Starbucks says Schultz to step down as CEO, become chairman

Starbucks chief executive officer Howard Schultz was paid more than $65 million in fiscal year 2011, including salary, bonuses and stock options. That places Schultz in the exclusive club of executives earning at least $50 million per year.

Schultz earned a base pay of $1.4 million, a bonus of $2.9 million, and a "long-term incentive" of $12 million, according to Starbucks' proxy statement filed with Securities and Exchange Commission on Thursday, January 26, 2012. That "direct compensation" totals nearly $16.4 million.

In addition, Starbucks said that Schultz received a retention bonus of $12 million and exercised stock options worth $36.8 million. So altogether, the CEO earned more than $65.2 million in 2011

Starbucks chief executive officer Howard Schultz was paid more than $65 million in fiscal year 2011, including salary, bonuses and stock options. That places Schultz in the exclusive club of executives earning at least $50 million per year. Schultz earned a base pay of $1.4 million, a bonus of $2.9 million, and a "long-term incentive" of $12 million, according to Starbucks' proxy statement filed with Securities and Exchange Commission on Thursday, January 26, 2012. That "direct compensation" totals nearly $16.4 million. In addition, Starbucks said that Schultz received a retention bonus of $12 million and exercised stock options worth $36.8 million. So altogether, the CEO earned more than $65.2 million in 2011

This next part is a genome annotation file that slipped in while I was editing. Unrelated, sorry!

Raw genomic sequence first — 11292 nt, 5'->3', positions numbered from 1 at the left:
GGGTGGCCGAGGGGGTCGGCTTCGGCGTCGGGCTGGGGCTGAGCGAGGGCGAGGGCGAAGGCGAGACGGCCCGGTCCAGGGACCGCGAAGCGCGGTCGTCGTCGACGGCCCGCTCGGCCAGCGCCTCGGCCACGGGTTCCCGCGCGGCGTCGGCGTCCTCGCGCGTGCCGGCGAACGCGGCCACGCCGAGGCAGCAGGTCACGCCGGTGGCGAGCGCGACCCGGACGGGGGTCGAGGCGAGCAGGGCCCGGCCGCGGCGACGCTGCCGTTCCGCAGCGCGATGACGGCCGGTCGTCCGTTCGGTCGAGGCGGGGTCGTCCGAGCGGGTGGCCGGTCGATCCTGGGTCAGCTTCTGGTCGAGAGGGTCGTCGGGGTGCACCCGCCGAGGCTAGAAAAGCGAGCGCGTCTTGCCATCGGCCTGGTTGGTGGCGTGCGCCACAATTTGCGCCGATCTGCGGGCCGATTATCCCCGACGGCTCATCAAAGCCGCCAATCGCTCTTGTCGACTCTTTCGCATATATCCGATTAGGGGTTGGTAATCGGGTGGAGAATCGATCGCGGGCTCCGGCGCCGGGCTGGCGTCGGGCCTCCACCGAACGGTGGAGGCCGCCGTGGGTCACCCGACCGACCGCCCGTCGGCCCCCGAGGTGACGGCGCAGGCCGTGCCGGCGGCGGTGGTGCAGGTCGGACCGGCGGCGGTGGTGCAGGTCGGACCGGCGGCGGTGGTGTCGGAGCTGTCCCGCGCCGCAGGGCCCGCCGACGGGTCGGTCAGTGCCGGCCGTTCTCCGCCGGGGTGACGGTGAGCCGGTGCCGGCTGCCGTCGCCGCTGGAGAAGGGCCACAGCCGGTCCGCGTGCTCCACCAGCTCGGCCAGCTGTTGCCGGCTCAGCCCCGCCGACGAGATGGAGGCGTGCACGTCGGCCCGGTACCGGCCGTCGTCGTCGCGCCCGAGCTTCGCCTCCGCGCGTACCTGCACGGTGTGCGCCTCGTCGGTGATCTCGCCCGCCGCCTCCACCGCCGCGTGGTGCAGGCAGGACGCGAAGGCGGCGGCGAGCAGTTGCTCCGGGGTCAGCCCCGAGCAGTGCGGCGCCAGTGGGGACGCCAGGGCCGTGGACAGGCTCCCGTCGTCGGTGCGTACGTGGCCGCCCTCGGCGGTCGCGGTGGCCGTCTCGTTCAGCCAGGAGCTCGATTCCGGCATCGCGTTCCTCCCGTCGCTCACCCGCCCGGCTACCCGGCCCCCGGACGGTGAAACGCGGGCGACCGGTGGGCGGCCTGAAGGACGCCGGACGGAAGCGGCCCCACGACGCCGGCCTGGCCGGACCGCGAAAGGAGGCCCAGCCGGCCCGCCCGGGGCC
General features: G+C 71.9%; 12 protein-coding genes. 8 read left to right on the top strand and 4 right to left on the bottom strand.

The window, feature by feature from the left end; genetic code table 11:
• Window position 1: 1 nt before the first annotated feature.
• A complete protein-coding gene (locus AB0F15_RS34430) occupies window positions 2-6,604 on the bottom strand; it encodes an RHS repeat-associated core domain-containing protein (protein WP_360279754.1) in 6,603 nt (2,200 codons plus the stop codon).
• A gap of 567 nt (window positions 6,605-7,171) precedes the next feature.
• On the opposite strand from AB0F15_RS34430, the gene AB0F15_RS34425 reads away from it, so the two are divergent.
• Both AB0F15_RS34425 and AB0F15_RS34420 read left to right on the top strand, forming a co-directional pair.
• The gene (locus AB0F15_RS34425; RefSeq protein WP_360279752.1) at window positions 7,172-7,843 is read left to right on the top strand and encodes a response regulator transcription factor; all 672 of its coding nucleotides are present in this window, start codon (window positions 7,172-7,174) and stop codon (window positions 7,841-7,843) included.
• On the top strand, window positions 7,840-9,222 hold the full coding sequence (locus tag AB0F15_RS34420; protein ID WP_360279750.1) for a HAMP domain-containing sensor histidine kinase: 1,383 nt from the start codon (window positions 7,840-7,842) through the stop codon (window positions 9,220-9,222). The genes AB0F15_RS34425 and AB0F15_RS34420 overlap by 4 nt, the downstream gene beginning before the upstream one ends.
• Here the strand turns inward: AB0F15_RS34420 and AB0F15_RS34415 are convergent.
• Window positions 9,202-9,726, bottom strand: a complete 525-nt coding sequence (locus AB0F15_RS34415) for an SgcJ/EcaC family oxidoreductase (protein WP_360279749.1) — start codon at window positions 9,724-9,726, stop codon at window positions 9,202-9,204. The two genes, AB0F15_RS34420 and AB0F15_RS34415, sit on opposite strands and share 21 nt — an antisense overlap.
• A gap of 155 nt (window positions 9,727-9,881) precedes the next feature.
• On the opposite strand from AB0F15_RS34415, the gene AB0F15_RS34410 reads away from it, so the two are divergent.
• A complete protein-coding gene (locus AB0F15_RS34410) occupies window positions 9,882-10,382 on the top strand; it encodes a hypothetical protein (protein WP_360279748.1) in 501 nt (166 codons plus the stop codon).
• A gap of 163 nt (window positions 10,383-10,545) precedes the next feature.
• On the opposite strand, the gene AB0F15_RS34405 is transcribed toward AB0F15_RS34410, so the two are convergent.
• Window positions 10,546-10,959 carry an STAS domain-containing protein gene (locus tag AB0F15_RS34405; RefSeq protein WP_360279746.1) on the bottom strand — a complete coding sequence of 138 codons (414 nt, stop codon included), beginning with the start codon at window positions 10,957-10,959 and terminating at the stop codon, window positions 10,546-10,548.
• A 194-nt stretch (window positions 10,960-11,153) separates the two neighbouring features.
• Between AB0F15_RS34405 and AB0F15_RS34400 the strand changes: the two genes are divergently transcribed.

NEW YORK — Starbucks says CEO Howard Schultz is stepping down from the coffee chain that he joined more than 30 years ago.

The Seattle-based company announced Thursday that Kevin Johnson will become chief executive as of April 3.

Schultz will become executive chairman on that date to focus on innovation and social impact activities, among other things.

Shares of Starbucks slid 3.6 percent to $56.44 in after-hours trading.

Johnson, currently president and chief operating officer, will take charge of the company’s global business and operations. He joined the Starbucks board in 2009 and has spent years at technology companies including 16 years with Microsoft and five as Juniper Networks CEO.